This is one of those words that will have different effects on different people. If you don’t care whether you get along with people, then you’ll view ‘‘Nazi’’ as just another word that you can use in the exercise of free speech. (BTW, free speech gives us the right to offend others, but not the moral authority to do so.)

If, on the other hand, you do care about getting along with people, it’s a good idea to be careful about using this word.

America is a big place full of people with lots of different backgrounds. I think it’s a bad idea to assume that none of them should be offended if I use the word ‘‘Nazi’’ flippantly.

slythe, I do apologize for any genuine hurt I might have caused you or others. I realize now that shouldn’t be cavalier with such words or jokes or whatever, even if I’m trying to make a legitimate point.


S’o.k. Group hug.

This elevation of (the, not our) Hitler to godlike status stinks. Adolph Hitler was a punk – a very successful punk because my spineless, idiotic relatives worshipped him. Now, all these many years later, his enemies are worshipping him as the great evil. That is a tiny bit of the reason that Columbines happen (which is not to say the Columbine murderers were not 100% responsible for what they did.)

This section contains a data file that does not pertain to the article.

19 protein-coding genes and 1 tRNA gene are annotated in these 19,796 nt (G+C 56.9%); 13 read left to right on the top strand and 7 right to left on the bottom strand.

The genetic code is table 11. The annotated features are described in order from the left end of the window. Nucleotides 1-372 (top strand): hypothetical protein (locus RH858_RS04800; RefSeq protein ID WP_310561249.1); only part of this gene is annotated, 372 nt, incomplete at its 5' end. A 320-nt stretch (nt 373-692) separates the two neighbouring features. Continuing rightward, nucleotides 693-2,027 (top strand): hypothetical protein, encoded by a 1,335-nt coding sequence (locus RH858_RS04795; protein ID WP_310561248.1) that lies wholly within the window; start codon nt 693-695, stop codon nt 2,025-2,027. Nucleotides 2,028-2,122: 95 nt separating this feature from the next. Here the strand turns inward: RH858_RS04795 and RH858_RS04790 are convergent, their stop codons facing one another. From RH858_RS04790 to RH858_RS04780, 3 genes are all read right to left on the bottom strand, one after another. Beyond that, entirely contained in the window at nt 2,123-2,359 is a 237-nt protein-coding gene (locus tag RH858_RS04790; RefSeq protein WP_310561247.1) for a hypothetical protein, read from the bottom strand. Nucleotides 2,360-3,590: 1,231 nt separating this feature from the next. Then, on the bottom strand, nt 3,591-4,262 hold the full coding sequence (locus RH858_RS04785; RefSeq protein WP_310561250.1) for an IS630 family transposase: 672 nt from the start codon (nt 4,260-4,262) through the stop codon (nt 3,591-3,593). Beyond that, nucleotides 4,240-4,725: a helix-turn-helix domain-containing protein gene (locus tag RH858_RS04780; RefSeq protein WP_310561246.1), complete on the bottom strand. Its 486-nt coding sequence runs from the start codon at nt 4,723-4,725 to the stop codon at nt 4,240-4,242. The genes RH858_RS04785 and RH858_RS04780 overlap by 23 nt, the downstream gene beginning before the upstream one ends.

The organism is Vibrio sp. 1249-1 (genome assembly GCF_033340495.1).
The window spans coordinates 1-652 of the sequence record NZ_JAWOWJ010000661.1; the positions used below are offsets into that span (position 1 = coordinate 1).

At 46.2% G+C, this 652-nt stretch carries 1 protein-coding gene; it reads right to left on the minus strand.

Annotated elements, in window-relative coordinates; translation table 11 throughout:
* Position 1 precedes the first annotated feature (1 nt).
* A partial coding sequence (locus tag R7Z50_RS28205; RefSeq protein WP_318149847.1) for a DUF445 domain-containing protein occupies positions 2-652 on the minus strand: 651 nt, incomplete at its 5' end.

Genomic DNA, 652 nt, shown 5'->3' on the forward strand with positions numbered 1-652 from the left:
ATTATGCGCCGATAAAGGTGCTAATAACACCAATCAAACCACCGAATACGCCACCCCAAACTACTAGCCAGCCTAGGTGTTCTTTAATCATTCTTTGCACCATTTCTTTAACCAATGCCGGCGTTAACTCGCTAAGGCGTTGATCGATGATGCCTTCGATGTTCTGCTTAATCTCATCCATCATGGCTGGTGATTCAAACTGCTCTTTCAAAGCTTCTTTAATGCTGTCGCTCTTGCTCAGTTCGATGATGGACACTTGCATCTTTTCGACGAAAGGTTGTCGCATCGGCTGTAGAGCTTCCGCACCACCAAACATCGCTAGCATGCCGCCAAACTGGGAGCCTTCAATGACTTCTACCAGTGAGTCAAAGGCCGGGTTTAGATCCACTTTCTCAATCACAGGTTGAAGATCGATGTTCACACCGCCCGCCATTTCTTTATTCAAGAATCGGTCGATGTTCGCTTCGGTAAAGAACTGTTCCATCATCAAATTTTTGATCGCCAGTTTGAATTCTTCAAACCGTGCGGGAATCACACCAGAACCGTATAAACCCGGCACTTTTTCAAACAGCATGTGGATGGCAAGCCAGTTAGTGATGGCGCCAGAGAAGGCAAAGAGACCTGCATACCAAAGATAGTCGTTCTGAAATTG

We can make fun of average jerks but we can’t make fun of truly awful people? That’s stupid. Any dope now knows that the way to escape being made fun of is to do something atrocious. Any dope knows that Hitler is the most feared man around, even though he committed suicide half a century ago.